A follow up letter signed by 45 of the residents has been sent to Telecom, this time addressed to someone who could actually make some things happen (Ms Gattung) and copied to various government ministers (Minister for Telecommunications and the Minister for Economic Development), our local member of parliament (John Key) and a representative of the District Council responsible for a regional project to acquire broad-band services. You can read an extract of the letter (without the names of the signees) here or download a .pdf format of the letter here.
It remains to be seen if the various managers in Telecom have fully grasped the community situation and feeling.
The follow up letter also discusses the alternative broadband arrangements that might be available and is briefly summarised at the bottom.
The Weekend Herald of 1 April 2006 carried an interview by Chris Barton with Bruce Parkes of Telecom. Mr Parkes revealed, if I may paraphrase, that Telecom is full of energetic, bright and innovative technical people with motivation and desire to find solutions to New Zealand's unique tele-communications needs. It is clear that none of these people are onto the case in Waimauku - well, at least not in a way that this community has seen.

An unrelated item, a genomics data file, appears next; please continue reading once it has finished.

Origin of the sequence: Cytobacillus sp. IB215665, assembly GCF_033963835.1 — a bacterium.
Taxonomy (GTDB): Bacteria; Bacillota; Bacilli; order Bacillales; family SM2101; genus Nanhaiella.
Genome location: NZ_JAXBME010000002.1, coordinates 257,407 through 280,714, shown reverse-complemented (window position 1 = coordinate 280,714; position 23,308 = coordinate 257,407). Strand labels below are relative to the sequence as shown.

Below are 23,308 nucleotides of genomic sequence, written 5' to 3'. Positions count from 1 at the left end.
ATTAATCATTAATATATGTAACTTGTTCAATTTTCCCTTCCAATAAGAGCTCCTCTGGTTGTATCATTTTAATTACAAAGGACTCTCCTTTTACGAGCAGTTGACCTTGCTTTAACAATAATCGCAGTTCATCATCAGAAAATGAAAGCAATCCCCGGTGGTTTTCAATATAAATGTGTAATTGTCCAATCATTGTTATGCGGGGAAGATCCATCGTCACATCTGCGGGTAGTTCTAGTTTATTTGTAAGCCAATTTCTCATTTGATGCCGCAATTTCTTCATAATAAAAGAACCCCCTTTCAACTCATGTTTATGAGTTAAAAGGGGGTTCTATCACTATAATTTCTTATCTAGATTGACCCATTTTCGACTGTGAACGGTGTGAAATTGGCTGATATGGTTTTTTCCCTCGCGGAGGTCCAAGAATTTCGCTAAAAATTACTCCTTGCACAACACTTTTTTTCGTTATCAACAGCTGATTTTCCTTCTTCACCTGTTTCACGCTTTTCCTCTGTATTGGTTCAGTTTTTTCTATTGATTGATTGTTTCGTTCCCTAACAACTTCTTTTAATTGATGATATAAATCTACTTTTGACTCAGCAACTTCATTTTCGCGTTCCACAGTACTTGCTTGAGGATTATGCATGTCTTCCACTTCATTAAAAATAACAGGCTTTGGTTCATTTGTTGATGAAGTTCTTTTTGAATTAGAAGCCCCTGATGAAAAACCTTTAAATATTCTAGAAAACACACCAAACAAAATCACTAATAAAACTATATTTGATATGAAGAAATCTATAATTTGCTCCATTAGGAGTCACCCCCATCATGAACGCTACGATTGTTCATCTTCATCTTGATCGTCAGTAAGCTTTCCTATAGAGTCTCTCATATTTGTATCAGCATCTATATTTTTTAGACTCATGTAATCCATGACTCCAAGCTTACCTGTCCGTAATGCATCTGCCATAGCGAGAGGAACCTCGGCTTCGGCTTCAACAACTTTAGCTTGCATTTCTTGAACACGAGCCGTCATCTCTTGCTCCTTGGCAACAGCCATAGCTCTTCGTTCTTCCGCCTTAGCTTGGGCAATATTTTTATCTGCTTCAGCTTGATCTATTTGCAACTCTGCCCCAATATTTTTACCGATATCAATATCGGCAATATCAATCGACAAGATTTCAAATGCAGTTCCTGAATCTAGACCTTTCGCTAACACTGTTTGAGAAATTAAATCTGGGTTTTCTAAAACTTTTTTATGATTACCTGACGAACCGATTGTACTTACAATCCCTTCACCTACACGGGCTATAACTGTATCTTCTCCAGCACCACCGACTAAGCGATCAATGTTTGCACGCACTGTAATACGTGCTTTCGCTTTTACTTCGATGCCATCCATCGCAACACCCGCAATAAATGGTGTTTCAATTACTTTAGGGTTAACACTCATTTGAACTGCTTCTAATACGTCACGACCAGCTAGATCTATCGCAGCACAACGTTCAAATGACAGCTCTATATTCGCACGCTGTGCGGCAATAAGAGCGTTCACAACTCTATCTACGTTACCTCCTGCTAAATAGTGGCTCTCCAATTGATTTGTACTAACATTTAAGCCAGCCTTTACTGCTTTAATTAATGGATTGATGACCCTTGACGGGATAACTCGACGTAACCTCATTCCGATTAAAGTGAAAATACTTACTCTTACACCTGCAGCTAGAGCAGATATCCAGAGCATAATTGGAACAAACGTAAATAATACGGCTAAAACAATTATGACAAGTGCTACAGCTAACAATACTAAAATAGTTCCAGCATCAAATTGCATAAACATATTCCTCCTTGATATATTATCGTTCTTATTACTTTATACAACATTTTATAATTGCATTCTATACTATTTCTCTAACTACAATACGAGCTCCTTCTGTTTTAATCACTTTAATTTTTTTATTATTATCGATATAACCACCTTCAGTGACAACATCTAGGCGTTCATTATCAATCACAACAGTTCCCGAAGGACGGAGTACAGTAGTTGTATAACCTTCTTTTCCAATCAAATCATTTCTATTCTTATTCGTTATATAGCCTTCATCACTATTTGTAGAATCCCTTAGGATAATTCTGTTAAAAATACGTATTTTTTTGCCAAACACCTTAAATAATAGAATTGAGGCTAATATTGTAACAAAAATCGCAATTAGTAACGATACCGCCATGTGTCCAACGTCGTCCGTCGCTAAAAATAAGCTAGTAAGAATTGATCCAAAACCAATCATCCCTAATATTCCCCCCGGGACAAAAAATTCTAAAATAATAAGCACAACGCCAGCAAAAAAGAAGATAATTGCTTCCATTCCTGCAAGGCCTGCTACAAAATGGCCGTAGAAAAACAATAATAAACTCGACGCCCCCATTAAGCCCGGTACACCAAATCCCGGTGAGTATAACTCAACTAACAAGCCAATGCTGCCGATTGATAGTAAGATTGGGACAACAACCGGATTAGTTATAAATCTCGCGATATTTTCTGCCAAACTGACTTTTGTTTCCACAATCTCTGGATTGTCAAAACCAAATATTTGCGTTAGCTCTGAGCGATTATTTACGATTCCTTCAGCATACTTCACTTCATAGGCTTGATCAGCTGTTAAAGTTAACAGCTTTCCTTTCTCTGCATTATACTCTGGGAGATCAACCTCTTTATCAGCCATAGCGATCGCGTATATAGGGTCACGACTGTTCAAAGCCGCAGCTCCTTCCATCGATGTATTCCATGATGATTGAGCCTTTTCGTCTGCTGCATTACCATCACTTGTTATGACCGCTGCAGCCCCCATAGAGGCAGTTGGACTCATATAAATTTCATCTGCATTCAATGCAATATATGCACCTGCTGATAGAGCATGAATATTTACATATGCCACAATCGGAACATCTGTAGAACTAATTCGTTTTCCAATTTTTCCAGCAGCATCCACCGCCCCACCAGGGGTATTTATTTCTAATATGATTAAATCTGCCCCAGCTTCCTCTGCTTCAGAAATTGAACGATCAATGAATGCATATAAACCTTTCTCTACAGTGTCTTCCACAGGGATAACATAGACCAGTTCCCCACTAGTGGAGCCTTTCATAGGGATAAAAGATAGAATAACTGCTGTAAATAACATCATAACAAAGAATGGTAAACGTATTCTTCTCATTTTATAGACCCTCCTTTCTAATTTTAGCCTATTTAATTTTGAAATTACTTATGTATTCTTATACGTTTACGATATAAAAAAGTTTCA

Interestingly, he also revealed that Telecom is doing a good job and that a real problem is that New Zealanders need to be re-educated about the services that they receive. Uh-huh! The interview contained some of the most wonderful double speak you will ever hear. Don't ever play poker with Bruce Parkes.
Mr Parkes chose not to mention how Telecom can hold entire communities to “ransom”, should they be so motivated. The evidence seems that they are so motivated. The motivation must be the shareholders.
Broadband services in New Zealand are considered by most outside of Telecom to be either too slow, too expensive or not distributed widely enough.
As Telecom owns nearly all of the connections from every home to the phone networks, Telecom is key to nearly everyone's experience of tele-communications.
Telecom has also decided not to play fair with respect to internet “peering” services - a co-operative technique for optimising delivery of internet traffic to maintain “best effort” services. Consequently, they have upset many of the New Zealand internet service providers, the businesses in competition to Xtra (and usually at very significant discounts to Xtra) who must use Telecom’s infra-structure to provide their services.
Shareholders appreciate the short term gains of these actions, as it means Telecom has virtually free reign to set the prices, levels of service (high or low) and return significant money to shareholders.
Of course, there is a tipping point. At some stage, governments will act to serve the people that elected them. Both sides of the political divide are somewhat uneasy at the current arrangements.